Monday, June 24, 2013

Are You an Evolutionist?

Dan Graur has written a post on The Evolution of "Evolutionist". He points out that the term "evolutionist" and "evolutionism" used to refer to those who accept the fact of evolution and support evolutionary theory.

However, he also notes that ...
Since 2000, it is impossible to find the terms “"evolutionist" and "evolutionism" used by anyone except by creation apologists.... I would greatly like to know when exactly was the evolution of "evolutionist" completed and the term acquired its present negative connotation.
I prefer the term "evolutionary biologist" to describe scientists who are experts on evolution. For those non-experts who accept the basic principles of biology, chemistry, physics, geology etc. we don't need a term other than "rational." It's silly to describe them as "gravitationists" or "plate tectonicists" or "thermodynamicists."

Do you ever refer to yourself as an evolutionist?


16 comments :

  1. I prefer to think of myself as one who appreciates facts of science and understands how science, and evolution, works.

    Can't claim to be a professional biologist any more.

    Politely, I suppose I prefer to think of my self as "well-studied and well-read." When I'm not so concerned with manners, I say "not a stunningly stupid denier of reality."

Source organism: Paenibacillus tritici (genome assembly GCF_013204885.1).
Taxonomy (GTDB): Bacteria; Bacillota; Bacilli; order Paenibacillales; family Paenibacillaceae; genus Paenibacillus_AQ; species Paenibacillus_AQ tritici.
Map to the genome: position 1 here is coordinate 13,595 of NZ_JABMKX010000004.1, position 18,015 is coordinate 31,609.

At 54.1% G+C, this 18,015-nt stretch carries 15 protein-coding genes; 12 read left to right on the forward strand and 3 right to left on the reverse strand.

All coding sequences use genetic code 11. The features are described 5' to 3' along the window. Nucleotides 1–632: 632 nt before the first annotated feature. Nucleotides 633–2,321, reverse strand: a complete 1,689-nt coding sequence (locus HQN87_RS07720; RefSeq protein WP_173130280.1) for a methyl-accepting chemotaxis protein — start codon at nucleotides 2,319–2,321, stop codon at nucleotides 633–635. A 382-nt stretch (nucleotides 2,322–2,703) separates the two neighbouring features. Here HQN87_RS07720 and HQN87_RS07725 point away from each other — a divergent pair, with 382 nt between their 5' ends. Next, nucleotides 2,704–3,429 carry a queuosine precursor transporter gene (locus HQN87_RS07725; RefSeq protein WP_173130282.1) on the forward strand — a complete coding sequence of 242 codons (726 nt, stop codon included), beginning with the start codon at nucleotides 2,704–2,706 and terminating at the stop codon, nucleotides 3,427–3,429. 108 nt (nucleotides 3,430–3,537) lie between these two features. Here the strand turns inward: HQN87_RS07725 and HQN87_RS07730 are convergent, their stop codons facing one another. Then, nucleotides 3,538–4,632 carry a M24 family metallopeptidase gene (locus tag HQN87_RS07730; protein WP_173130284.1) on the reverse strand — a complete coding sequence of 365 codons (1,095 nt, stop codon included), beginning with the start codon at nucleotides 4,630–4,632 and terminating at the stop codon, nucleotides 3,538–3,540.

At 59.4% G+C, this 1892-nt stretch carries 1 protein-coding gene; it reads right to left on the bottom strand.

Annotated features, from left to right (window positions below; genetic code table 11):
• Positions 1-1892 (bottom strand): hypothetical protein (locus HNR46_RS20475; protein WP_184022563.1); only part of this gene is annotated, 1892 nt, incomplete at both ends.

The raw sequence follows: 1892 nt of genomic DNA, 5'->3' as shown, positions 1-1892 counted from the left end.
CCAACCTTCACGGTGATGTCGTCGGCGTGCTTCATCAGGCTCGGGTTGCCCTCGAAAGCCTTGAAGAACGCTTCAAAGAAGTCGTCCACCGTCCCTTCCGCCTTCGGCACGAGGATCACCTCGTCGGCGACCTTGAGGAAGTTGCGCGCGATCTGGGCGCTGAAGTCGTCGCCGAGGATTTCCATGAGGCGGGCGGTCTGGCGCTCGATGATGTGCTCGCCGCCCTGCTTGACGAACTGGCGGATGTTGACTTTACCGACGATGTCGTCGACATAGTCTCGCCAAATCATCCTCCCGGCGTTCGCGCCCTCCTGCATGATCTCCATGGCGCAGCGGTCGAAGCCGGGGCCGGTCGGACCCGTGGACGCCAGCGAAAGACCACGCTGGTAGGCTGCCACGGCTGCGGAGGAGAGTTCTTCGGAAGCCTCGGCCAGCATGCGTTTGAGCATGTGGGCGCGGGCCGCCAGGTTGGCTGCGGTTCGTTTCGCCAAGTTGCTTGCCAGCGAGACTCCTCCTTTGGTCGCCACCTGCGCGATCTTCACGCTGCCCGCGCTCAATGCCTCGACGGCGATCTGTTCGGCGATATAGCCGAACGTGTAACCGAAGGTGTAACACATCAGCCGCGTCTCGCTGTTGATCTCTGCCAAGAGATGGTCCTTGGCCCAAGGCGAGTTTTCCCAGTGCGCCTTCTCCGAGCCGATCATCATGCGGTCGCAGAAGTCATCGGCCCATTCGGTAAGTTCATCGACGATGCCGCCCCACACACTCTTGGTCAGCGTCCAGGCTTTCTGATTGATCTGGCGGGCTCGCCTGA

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  2. Never. But it's still better (or less bad) than "Darwinist".

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  3. The term has historical significance. Thus in 1820, you could find evolutionists and fixists, just as at that same date you could find atomists and chemists who were unconvinced that atoms were real.

    Of course, creationists want to pretend that the evolutionist/fixist dispute is still in progress, which is why they continue to use the term.

    As for "Darwinist", that's a shabby attempr to pretend (a) that we know no more than we did in 1859 and (b) that you Larry, Stephen J Gould, and anyone else who has distinguished their own position for Darwininan adaptational gradualism in the srictest sense, can be cited as an ally of their lunacy.

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    1. Thus in 1820, you could find evolutionists and fixists